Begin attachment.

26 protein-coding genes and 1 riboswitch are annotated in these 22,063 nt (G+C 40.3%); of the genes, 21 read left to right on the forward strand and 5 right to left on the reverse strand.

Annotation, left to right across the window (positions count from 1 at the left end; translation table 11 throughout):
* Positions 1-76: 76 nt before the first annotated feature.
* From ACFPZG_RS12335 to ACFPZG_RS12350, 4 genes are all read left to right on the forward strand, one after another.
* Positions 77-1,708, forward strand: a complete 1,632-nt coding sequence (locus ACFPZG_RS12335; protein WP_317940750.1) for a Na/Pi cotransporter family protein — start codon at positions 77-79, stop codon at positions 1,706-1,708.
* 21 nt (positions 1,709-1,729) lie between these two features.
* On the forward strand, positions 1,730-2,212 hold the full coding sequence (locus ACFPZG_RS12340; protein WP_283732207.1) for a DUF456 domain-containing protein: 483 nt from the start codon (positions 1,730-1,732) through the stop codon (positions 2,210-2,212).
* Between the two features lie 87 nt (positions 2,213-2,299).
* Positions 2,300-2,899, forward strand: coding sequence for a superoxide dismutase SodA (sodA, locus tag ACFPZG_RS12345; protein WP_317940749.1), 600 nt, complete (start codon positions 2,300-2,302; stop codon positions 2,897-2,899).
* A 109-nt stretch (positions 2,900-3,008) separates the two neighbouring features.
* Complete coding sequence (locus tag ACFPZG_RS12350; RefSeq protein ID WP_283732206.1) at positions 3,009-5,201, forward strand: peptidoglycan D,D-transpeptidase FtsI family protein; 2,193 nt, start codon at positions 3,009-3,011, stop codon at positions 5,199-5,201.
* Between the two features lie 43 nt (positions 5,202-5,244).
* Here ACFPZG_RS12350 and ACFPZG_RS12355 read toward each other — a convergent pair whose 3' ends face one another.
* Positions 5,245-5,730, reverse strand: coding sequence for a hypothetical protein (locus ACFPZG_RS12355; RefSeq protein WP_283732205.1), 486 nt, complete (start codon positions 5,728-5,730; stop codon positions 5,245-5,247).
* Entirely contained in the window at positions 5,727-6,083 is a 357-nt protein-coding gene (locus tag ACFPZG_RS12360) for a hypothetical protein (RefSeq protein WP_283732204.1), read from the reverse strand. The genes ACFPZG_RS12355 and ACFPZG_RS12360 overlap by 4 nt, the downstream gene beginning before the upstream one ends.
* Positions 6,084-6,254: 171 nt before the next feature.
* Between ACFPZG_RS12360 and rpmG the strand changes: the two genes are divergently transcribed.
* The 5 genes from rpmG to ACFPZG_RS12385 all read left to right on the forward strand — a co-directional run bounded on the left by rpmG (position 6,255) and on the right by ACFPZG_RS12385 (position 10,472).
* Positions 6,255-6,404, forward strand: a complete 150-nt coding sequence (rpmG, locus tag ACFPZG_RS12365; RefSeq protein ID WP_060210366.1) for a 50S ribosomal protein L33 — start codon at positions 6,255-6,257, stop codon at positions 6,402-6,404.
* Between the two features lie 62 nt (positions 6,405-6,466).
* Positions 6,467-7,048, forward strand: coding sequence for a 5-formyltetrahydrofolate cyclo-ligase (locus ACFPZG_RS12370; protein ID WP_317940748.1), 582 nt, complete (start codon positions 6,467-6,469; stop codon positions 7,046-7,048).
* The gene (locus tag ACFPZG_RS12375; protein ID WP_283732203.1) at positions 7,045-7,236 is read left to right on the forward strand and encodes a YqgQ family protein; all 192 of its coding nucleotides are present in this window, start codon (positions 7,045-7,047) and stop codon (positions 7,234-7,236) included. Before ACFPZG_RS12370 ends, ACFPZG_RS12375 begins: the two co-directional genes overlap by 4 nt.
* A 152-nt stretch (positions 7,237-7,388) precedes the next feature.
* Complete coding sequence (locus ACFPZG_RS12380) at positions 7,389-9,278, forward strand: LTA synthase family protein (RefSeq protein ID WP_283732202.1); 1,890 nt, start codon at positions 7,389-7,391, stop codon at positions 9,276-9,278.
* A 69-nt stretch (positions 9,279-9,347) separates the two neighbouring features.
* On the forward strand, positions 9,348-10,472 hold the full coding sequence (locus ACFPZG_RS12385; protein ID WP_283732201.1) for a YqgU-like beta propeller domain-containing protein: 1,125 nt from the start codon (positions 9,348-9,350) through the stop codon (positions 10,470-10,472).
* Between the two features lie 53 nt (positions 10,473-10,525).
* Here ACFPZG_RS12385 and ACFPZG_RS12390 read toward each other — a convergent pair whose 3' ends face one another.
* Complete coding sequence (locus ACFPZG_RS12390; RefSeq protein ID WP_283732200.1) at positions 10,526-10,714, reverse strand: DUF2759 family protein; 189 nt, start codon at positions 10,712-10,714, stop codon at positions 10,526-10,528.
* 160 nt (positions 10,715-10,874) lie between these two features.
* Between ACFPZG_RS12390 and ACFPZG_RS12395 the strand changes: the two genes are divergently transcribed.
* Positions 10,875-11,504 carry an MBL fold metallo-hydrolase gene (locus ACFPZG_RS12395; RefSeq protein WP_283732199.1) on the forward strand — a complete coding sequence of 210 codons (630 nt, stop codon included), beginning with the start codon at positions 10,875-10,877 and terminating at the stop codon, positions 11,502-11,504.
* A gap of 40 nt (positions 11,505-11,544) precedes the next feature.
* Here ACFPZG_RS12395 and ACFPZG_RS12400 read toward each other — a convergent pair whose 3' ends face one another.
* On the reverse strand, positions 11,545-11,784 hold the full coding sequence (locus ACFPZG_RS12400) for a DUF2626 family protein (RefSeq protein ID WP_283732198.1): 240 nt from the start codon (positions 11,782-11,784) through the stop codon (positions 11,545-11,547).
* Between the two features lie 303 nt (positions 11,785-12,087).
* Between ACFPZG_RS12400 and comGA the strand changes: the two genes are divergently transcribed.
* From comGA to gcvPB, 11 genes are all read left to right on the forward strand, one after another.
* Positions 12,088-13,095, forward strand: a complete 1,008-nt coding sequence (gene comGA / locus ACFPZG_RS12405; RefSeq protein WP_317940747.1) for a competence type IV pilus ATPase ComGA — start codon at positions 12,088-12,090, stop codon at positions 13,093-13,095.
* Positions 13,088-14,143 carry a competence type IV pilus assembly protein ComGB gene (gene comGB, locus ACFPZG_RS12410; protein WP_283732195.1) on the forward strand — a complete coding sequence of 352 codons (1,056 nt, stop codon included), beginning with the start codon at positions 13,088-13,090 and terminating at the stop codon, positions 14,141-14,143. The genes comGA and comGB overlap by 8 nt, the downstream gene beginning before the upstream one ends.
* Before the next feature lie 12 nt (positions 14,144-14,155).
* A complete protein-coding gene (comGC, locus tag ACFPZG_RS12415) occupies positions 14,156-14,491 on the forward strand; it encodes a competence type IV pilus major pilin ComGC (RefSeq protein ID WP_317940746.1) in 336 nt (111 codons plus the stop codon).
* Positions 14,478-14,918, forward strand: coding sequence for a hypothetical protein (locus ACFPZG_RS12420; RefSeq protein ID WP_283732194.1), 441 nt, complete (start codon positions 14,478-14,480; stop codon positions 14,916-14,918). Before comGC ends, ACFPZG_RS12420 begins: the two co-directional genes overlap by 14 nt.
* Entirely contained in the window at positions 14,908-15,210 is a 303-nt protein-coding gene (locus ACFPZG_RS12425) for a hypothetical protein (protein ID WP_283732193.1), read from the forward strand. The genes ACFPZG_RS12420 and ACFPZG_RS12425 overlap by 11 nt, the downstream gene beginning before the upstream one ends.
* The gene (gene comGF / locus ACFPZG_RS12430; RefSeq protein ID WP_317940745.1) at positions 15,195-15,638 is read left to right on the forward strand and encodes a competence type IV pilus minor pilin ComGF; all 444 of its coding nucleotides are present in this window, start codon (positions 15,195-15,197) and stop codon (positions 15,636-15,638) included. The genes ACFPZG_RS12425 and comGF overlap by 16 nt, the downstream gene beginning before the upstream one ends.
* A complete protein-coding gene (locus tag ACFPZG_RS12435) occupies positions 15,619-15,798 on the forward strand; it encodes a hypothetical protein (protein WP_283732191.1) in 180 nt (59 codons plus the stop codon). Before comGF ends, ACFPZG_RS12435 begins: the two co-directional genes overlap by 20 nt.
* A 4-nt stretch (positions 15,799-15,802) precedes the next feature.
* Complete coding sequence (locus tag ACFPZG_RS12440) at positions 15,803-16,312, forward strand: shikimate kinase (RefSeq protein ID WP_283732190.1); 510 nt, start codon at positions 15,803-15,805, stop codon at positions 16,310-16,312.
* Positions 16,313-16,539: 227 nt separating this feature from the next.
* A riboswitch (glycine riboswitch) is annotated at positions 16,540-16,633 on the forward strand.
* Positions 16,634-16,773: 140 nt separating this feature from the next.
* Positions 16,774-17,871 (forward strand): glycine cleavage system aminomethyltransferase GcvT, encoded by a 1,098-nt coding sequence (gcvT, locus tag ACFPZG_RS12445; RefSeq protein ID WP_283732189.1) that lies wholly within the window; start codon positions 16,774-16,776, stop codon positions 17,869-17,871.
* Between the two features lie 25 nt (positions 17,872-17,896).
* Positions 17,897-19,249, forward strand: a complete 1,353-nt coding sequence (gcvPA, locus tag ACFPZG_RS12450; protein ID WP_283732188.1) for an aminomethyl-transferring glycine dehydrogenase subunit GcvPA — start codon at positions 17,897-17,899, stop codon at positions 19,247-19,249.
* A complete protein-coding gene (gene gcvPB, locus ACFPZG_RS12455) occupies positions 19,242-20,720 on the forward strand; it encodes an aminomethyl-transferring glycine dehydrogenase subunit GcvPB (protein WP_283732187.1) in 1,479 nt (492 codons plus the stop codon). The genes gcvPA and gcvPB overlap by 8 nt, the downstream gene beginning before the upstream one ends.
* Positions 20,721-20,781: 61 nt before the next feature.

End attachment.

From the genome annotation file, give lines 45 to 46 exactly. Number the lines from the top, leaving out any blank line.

* The gene (gene comGF / locus ACFPZG_RS12430; RefSeq protein ID WP_317940745.1) at positions 15,195-15,638 is read left to right on the forward strand and encodes a competence type IV pilus minor pilin ComGF; all 444 of its coding nucleotides are present in this window, start codon (positions 15,195-15,197) and stop codon (positions 15,636-15,638) included. The genes ACFPZG_RS12425 and comGF overlap by 16 nt, the downstream gene beginning before the upstream one ends.
* A complete protein-coding gene (locus tag ACFPZG_RS12435) occupies positions 15,619-15,798 on the forward strand; it encodes a hypothetical protein (protein WP_283732191.1) in 180 nt (59 codons plus the stop codon). Before comGF ends, ACFPZG_RS12435 begins: the two co-directional genes overlap by 20 nt.